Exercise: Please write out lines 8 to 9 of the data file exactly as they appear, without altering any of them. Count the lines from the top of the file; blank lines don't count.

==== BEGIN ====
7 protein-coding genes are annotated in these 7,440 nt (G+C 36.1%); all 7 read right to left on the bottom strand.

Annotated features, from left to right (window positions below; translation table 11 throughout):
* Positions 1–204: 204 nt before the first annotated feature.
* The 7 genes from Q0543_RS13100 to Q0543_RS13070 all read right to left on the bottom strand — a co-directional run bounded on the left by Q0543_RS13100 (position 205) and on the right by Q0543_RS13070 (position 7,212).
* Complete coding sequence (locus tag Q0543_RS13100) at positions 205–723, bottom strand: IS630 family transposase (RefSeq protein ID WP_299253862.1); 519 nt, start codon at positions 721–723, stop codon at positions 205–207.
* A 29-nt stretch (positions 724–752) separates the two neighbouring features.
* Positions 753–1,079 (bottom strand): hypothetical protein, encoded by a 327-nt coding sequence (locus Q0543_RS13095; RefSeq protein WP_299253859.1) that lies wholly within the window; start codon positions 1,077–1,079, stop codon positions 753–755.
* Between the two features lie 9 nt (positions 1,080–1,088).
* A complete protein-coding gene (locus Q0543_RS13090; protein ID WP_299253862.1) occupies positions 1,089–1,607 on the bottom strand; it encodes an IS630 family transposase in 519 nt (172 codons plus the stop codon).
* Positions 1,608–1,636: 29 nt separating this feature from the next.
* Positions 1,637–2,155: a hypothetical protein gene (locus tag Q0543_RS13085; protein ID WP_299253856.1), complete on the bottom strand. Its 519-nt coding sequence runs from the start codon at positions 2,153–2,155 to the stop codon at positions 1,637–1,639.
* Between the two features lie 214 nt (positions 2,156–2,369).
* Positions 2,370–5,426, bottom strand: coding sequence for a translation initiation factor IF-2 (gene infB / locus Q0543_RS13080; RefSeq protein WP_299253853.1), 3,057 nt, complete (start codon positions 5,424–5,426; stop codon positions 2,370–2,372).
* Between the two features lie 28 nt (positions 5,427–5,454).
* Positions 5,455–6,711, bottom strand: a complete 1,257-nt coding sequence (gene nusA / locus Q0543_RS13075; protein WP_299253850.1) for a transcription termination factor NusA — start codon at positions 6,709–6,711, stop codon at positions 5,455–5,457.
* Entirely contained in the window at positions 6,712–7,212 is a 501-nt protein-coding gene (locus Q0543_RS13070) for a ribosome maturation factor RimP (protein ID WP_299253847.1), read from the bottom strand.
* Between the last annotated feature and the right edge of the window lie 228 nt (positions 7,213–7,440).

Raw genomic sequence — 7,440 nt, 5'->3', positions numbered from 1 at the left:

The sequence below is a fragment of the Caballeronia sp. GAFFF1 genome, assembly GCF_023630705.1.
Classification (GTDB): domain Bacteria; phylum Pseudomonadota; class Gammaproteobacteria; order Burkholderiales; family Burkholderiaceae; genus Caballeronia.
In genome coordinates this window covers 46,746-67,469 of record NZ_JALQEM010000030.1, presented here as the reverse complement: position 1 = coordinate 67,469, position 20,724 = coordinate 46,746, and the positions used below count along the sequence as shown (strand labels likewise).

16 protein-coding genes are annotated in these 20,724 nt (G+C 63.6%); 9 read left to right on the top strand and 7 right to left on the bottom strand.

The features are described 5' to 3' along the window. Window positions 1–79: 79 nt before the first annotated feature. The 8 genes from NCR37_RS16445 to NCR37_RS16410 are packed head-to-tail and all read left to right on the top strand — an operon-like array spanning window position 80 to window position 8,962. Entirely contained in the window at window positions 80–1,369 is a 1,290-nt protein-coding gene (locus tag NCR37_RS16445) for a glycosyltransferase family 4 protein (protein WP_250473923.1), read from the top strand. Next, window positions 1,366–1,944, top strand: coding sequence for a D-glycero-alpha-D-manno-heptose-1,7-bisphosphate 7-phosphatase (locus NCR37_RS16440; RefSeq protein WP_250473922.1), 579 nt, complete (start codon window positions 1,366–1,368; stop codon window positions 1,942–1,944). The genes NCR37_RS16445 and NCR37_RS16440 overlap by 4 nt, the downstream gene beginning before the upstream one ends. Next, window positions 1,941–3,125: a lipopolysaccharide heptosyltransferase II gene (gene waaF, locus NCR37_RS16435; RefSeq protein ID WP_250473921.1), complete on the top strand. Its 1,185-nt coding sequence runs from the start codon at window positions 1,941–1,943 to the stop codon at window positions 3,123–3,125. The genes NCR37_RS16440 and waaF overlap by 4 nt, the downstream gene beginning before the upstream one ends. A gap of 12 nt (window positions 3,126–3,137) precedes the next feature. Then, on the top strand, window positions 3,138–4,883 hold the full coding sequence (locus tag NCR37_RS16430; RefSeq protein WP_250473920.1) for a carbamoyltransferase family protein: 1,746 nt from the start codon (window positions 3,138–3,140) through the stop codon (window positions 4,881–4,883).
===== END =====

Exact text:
* Between the two features lie 9 nt (positions 1,080–1,088).
* A complete protein-coding gene (locus Q0543_RS13090; protein ID WP_299253862.1) occupies positions 1,089–1,607 on the bottom strand; it encodes an IS630 family transposase in 519 nt (172 codons plus the stop codon).